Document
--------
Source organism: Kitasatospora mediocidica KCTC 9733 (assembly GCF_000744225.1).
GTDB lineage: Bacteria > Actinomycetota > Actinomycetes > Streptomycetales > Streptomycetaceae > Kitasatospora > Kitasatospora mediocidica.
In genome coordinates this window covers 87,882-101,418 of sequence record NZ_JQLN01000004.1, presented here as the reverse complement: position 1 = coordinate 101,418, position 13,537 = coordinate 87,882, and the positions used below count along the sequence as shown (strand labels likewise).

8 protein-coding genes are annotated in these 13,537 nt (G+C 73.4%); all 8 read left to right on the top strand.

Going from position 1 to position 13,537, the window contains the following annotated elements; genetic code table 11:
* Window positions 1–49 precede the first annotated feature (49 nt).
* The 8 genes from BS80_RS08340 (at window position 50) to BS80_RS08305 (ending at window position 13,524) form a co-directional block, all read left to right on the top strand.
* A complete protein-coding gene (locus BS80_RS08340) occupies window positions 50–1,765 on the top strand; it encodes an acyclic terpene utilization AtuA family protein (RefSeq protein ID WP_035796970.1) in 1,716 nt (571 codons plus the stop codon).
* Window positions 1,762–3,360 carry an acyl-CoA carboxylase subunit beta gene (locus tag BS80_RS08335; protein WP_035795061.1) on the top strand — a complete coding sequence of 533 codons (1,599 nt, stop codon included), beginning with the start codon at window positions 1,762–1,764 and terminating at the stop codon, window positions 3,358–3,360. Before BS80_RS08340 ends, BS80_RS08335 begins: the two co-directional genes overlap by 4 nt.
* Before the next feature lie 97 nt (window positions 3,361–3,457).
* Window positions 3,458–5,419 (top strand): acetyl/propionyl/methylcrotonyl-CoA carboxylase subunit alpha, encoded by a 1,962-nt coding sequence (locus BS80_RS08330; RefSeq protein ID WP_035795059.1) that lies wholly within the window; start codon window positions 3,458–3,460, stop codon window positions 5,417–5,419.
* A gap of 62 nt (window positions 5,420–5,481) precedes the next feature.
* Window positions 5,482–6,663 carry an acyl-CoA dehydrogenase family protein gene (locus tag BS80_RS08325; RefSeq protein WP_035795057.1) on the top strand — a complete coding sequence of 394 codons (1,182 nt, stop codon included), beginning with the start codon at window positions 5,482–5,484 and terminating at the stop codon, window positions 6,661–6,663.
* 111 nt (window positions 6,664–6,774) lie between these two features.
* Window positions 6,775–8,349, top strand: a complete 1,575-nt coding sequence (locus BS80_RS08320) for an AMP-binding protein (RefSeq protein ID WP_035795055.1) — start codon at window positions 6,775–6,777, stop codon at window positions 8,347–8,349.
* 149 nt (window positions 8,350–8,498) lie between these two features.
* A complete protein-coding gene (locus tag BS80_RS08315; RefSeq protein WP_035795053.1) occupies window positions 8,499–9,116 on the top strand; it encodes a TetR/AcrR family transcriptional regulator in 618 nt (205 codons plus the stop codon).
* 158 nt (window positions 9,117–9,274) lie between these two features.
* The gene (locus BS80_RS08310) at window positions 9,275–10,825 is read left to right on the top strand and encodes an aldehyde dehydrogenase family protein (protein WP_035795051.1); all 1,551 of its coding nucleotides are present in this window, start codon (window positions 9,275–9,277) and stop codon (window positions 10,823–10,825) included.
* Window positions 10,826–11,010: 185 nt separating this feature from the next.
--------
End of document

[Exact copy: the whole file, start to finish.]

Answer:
Source organism: Kitasatospora mediocidica KCTC 9733 (assembly GCF_000744225.1).
GTDB lineage: Bacteria > Actinomycetota > Actinomycetes > Streptomycetales > Streptomycetaceae > Kitasatospora > Kitasatospora mediocidica.
In genome coordinates this window covers 87,882-101,418 of sequence record NZ_JQLN01000004.1, presented here as the reverse complement: position 1 = coordinate 101,418, position 13,537 = coordinate 87,882, and the positions used below count along the sequence as shown (strand labels likewise).

8 protein-coding genes are annotated in these 13,537 nt (G+C 73.4%); all 8 read left to right on the top strand.

Going from position 1 to position 13,537, the window contains the following annotated elements; genetic code table 11:
* Window positions 1–49 precede the first annotated feature (49 nt).
* The 8 genes from BS80_RS08340 (at window position 50) to BS80_RS08305 (ending at window position 13,524) form a co-directional block, all read left to right on the top strand.
* A complete protein-coding gene (locus BS80_RS08340) occupies window positions 50–1,765 on the top strand; it encodes an acyclic terpene utilization AtuA family protein (RefSeq protein ID WP_035796970.1) in 1,716 nt (571 codons plus the stop codon).
* Window positions 1,762–3,360 carry an acyl-CoA carboxylase subunit beta gene (locus tag BS80_RS08335; protein WP_035795061.1) on the top strand — a complete coding sequence of 533 codons (1,599 nt, stop codon included), beginning with the start codon at window positions 1,762–1,764 and terminating at the stop codon, window positions 3,358–3,360. Before BS80_RS08340 ends, BS80_RS08335 begins: the two co-directional genes overlap by 4 nt.
* Before the next feature lie 97 nt (window positions 3,361–3,457).
* Window positions 3,458–5,419 (top strand): acetyl/propionyl/methylcrotonyl-CoA carboxylase subunit alpha, encoded by a 1,962-nt coding sequence (locus BS80_RS08330; RefSeq protein ID WP_035795059.1) that lies wholly within the window; start codon window positions 3,458–3,460, stop codon window positions 5,417–5,419.
* A gap of 62 nt (window positions 5,420–5,481) precedes the next feature.
* Window positions 5,482–6,663 carry an acyl-CoA dehydrogenase family protein gene (locus tag BS80_RS08325; RefSeq protein WP_035795057.1) on the top strand — a complete coding sequence of 394 codons (1,182 nt, stop codon included), beginning with the start codon at window positions 5,482–5,484 and terminating at the stop codon, window positions 6,661–6,663.
* 111 nt (window positions 6,664–6,774) lie between these two features.
* Window positions 6,775–8,349, top strand: a complete 1,575-nt coding sequence (locus BS80_RS08320) for an AMP-binding protein (RefSeq protein ID WP_035795055.1) — start codon at window positions 6,775–6,777, stop codon at window positions 8,347–8,349.
* 149 nt (window positions 8,350–8,498) lie between these two features.
* A complete protein-coding gene (locus tag BS80_RS08315; RefSeq protein WP_035795053.1) occupies window positions 8,499–9,116 on the top strand; it encodes a TetR/AcrR family transcriptional regulator in 618 nt (205 codons plus the stop codon).
* 158 nt (window positions 9,117–9,274) lie between these two features.
* The gene (locus BS80_RS08310) at window positions 9,275–10,825 is read left to right on the top strand and encodes an aldehyde dehydrogenase family protein (protein WP_035795051.1); all 1,551 of its coding nucleotides are present in this window, start codon (window positions 9,275–9,277) and stop codon (window positions 10,823–10,825) included.
* Window positions 10,826–11,010: 185 nt separating this feature from the next.